The most radically optimistic lyrics on Dua Lipa’s ‘Radical Optimism’ 

Pop’s most carefree star shares her positive energy


When Dua Lipa announced her third album was called ‘Radical Optimism’, it made perfect sense. This is, after all, a woman who always seems to have a smile on her face and be living her best life. 

The record, out today (May 3), captures some of that spirit in its lyrics. As she spins tales about her experiences in love and life, Lipa gives us some positive reflections to take heart from and good vibes to cling to in the midst of a storm. Here are some of the album’s most radically optimistic moments. 

I feel like we’re going to be together / This could be the end of an era / Who knows baby, this could be forever” (‘End Of An Era’)

After a certain point in life, it’s easy to have your hopes for love clipped, and your response to new relationships be looking for the things that are going to go wrong. Not for Dua, who is seemingly still ready to let herself dream that each new start could be her last.  


I tried / To see my lovers in a good light” (‘Training Season’) 

This line might be tinged with a little bit of negativity – she tried, but ultimately, those lovers did something to stop her from being able to see them positively – but we’re still classing it as optimistic. Why? Because that was the position Lipa started from in the first place, giving her partners the benefit of the doubt until they proved her wrong. 

I don’t believe that every flame has to get colder / I hope the feelings that you give me carry over / Til tomorrow and beyond” (‘Falling Forever’)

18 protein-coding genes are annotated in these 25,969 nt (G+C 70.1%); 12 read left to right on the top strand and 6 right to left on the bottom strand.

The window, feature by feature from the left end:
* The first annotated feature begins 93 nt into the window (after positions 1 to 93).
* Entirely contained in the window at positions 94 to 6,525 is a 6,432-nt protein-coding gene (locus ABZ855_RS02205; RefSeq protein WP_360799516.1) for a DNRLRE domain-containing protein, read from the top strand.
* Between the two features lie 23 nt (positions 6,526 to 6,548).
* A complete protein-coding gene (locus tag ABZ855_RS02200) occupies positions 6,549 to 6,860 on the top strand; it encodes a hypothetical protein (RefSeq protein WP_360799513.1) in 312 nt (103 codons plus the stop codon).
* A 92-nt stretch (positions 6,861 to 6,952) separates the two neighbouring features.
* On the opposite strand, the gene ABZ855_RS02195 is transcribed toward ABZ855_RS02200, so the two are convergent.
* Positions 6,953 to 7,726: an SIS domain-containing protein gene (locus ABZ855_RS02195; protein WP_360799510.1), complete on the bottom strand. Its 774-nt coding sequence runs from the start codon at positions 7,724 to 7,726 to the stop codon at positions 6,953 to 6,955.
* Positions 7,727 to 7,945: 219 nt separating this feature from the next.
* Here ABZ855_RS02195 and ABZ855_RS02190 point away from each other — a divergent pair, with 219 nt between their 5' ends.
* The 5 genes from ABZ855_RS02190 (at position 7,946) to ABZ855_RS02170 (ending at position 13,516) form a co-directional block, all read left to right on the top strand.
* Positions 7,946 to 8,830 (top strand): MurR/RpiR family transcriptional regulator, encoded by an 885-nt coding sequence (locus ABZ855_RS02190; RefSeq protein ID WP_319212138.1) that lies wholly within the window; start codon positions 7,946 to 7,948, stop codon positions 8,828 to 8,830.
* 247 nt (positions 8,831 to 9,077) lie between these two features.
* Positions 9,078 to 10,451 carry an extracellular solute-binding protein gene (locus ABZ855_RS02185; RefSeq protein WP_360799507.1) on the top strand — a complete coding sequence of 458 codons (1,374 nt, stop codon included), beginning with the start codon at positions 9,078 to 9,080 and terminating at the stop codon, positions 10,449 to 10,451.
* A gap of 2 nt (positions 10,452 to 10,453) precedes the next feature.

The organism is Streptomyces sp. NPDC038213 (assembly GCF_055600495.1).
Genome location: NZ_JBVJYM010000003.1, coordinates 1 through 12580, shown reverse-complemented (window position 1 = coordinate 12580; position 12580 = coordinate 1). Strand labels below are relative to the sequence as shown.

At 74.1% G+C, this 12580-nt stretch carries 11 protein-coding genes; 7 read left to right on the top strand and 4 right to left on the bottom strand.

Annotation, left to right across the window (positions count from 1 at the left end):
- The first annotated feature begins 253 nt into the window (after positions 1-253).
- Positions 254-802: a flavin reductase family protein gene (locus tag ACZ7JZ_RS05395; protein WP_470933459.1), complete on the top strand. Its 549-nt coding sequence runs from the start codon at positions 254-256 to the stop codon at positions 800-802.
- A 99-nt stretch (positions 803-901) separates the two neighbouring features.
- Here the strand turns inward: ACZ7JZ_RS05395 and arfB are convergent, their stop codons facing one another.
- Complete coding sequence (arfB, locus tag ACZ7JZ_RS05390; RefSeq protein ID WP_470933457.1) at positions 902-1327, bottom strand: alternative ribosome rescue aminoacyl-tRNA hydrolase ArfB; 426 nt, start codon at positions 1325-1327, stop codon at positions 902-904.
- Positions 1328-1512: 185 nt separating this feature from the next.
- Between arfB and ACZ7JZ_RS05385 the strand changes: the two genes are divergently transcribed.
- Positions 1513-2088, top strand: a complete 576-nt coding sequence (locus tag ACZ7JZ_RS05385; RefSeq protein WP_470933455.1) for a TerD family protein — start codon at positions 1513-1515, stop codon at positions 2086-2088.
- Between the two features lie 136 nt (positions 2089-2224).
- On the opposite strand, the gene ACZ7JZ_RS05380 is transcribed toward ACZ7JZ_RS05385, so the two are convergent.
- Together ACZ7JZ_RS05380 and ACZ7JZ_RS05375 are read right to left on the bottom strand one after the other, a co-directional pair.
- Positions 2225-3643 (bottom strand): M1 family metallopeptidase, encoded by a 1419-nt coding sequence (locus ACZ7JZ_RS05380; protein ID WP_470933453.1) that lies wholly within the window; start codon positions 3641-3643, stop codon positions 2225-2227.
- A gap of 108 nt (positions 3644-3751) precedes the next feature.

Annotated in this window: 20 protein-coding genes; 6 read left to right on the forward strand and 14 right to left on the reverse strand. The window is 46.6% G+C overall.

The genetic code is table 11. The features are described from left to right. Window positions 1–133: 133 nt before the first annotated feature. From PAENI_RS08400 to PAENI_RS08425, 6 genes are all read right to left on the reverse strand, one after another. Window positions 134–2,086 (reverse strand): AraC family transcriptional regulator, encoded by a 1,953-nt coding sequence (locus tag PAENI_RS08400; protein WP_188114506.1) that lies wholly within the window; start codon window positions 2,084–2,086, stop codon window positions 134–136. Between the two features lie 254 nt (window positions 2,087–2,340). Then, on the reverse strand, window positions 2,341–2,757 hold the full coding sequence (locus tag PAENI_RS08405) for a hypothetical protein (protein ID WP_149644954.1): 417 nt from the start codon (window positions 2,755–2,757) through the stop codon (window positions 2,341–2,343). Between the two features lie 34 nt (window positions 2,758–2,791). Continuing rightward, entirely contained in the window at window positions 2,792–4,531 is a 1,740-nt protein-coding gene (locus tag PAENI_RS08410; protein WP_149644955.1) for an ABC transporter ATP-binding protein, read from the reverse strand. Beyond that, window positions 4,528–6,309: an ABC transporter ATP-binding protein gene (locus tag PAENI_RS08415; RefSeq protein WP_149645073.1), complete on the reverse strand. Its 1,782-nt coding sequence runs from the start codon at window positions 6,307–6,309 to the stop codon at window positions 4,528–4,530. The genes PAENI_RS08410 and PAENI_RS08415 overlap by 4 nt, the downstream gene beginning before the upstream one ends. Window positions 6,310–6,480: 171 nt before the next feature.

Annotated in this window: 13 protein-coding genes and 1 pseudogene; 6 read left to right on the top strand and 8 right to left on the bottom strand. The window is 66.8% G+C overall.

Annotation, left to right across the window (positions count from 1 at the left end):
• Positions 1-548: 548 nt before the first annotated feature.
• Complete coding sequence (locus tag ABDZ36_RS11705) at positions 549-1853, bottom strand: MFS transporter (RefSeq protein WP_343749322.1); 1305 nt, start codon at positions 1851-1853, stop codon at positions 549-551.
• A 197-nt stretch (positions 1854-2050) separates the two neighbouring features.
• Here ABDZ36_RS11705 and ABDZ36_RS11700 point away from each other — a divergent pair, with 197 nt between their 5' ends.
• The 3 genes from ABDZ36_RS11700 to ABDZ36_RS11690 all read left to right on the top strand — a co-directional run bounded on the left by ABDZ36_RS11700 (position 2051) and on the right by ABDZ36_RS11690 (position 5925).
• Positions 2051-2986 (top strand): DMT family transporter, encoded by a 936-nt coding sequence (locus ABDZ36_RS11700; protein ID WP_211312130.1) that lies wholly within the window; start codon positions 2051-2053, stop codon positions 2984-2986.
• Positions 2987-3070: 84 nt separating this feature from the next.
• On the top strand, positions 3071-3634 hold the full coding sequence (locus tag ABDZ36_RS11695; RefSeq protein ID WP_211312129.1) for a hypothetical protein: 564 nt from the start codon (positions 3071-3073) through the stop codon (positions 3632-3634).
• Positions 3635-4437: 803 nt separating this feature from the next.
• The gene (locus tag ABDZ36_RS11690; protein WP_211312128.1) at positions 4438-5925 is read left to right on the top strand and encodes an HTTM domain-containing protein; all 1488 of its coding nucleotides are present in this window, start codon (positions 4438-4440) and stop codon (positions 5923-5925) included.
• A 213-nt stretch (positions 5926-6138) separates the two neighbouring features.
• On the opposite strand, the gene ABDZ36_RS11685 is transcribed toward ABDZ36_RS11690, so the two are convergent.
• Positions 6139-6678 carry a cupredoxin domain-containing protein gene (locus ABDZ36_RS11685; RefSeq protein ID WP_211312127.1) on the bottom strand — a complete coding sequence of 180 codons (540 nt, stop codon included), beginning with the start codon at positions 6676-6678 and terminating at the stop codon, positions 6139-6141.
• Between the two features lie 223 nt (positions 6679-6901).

If a pessimist sang ‘Falling Forever’, it would be an entirely different song. Where Lipa’s flame is keeping the heat up for a lifetime, theirs would be failing to ignite. When she hopes for love to last, they’d be preoccupied with the moment it all falls apart. 

Deepest affect always comes from a cause / I’m better too from the ones that I’ve lost” (‘Maria’) 

If you look back on your dating life, what do you see – a trail of people and love lost, or a patchwork of experiences that have made your life better and enriched your soul, even if they were only a part of you for a moment? If you fall into the latter camp, congrats! You’re just like Dua, who, on ‘Maria’, pays tribute to the women who’ve come before her and made her man the partner he is today. 

Looking back now, I hope you see it / Even the hard parts were all for the best” (‘Happy For You’) 

Optimists argue that you need negatives in life because, without them, how can you truly experience the positives? It looks like Lipa is a subscriber to that way of thinking and is someone who tries to find value in life’s less shiny moments. In ‘Happy For You’, she uses that reasoning to examine an old relationship, taking comfort in the fact that lessons were learnt, people improved, and life moved on for the better. 

Need more ‘Radical Optimism’? Read The Forty-Five’s review of Dua Lipa’s new album here.